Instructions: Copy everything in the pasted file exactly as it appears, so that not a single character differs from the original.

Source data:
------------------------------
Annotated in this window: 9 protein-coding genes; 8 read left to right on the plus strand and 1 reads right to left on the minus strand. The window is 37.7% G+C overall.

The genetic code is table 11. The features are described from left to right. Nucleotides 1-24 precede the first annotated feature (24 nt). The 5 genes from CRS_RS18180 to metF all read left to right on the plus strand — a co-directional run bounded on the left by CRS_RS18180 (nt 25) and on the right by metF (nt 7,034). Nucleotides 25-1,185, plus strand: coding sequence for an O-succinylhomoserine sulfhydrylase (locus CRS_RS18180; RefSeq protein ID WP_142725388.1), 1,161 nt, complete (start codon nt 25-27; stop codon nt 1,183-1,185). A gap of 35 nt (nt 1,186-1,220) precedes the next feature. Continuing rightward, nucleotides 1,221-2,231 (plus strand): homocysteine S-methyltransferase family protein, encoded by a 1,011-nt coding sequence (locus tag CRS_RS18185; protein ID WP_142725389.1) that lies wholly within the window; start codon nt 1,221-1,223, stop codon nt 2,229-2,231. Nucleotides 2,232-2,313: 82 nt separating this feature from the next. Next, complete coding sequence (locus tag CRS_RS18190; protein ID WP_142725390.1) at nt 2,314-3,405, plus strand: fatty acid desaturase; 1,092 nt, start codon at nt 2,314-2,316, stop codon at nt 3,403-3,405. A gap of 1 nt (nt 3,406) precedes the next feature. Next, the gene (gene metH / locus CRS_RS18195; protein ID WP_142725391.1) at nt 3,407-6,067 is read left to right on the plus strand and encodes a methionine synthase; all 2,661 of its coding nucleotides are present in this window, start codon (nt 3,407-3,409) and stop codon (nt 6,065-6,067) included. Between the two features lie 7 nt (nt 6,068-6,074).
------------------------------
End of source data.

Annotated in this window: 9 protein-coding genes; 8 read left to right on the plus strand and 1 reads right to left on the minus strand. The window is 37.7% G+C overall.

The genetic code is table 11. The features are described from left to right. Nucleotides 1-24 precede the first annotated feature (24 nt). The 5 genes from CRS_RS18180 to metF all read left to right on the plus strand — a co-directional run bounded on the left by CRS_RS18180 (nt 25) and on the right by metF (nt 7,034). Nucleotides 25-1,185, plus strand: coding sequence for an O-succinylhomoserine sulfhydrylase (locus CRS_RS18180; RefSeq protein ID WP_142725388.1), 1,161 nt, complete (start codon nt 25-27; stop codon nt 1,183-1,185). A gap of 35 nt (nt 1,186-1,220) precedes the next feature. Continuing rightward, nucleotides 1,221-2,231 (plus strand): homocysteine S-methyltransferase family protein, encoded by a 1,011-nt coding sequence (locus tag CRS_RS18185; protein ID WP_142725389.1) that lies wholly within the window; start codon nt 1,221-1,223, stop codon nt 2,229-2,231. Nucleotides 2,232-2,313: 82 nt separating this feature from the next. Next, complete coding sequence (locus tag CRS_RS18190; protein ID WP_142725390.1) at nt 2,314-3,405, plus strand: fatty acid desaturase; 1,092 nt, start codon at nt 2,314-2,316, stop codon at nt 3,403-3,405. A gap of 1 nt (nt 3,406) precedes the next feature. Next, the gene (gene metH / locus CRS_RS18195; protein ID WP_142725391.1) at nt 3,407-6,067 is read left to right on the plus strand and encodes a methionine synthase; all 2,661 of its coding nucleotides are present in this window, start codon (nt 3,407-3,409) and stop codon (nt 6,065-6,067) included. Between the two features lie 7 nt (nt 6,068-6,074).